An alternative are the numerous “Outlets” that major brands like Tesco are setting up on Ebay.  Here they are selling new and refurbished goods at a fraction of the cost, but still with Tesco’s 12 month warranty.  Here’s the link for more details:



Brian Conway, SC Properties


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How to Maximise Your Yield on Rented Property

[dropcap style=”font-size: 60px; color: #2bbe22;”] A [/dropcap]s a property investor buying property at auction to rent out, one of the most basic and most important financial figures you need to work out is the yield.There are two different yield figures to calculate.The first is Gross Yield.

This is a simple calculation based on two components; the amount of rental income and the cost of buying the property value: Gross Yield = Annual Rental Income ÷ Property Value x 100%. For example a rental income of £500 per month, or £6000 per annum on a property valued at £100,000 would create a yield of: Gross Yield = £6000 ÷ £100,000 x 100% = 6% per annum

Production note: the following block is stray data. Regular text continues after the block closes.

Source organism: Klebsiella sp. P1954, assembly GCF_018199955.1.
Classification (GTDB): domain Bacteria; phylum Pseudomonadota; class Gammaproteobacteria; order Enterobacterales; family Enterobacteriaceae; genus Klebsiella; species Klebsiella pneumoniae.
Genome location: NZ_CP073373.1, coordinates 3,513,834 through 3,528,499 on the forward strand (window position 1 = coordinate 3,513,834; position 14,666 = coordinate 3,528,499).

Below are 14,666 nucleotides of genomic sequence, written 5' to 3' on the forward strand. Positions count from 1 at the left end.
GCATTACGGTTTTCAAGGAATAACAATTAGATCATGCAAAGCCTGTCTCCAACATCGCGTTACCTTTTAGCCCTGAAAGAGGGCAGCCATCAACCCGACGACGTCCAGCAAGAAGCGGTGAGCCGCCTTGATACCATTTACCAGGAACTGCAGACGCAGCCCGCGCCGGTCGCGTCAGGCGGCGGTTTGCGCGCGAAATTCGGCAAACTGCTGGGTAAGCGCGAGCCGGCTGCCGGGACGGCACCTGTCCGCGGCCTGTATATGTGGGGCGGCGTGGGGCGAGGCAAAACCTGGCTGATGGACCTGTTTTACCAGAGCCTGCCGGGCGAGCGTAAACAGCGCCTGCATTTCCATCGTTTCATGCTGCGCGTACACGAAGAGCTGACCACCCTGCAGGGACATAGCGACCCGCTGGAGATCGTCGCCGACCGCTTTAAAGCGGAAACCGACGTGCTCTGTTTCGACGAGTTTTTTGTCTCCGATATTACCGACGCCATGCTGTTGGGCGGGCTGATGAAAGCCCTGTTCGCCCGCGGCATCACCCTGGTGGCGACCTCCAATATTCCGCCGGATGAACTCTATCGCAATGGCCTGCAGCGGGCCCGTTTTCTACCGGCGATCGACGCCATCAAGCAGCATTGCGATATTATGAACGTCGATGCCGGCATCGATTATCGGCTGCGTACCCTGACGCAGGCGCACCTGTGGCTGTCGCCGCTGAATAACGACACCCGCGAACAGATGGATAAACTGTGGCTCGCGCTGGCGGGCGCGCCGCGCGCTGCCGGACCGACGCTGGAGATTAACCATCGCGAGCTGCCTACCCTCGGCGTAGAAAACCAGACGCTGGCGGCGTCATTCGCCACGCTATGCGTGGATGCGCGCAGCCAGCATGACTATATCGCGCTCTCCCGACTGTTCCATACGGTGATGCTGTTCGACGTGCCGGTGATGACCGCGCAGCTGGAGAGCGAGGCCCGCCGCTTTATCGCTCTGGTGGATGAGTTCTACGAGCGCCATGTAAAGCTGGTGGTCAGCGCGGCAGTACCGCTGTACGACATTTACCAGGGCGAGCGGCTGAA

The second yield figure to calculate is the Net Yield. This is a similar calculation but you first deduct all the costs you incur as a landlord, from the rental income figure. In the example above you might incur costs during the year for things like ground rent on a leasehold property, some management fees and landlord insurance. Let’s say this was £1000 a year. The Net Yield is now calculated as:

Net Yield = (Annual Rental Income – Landlord costs) ÷ Property Value x 100%

Net Yield = (£6000 – £1000) ÷ Property Value x 100% = 5% per annum

Yield figures are a simple but effective way of comparing different potential investments and is helpful for a number of reasons.

First, It helps you compare potential investments and set a limit on how much you pay at auction. For example, a quick check on a few different properties in the same location as one you are considering will show you the level of yield you can expect.

Second, if you need to borrow money or take out a buy-to-let mortgage, the yield figure will affect how much you can borrow.

Third, when you come to dispose of a rented property a potential buyer will usually want to check the yield , especially if they are looking at buying one or more properties that are already rented.

How can you maximise the yield figure? First look at location. Yields can change dramatically within quite a short distance. Rental properties closer to good schools, shops and railway stations often produce higher yields than those that are more remote.

Next, look at the the viability of furnishing a property for renting out. If spending £3000 on furnishing and equipping a property with some appliances allows you to increase rent from £500 a month to £600 a month your Gross Yield will now be: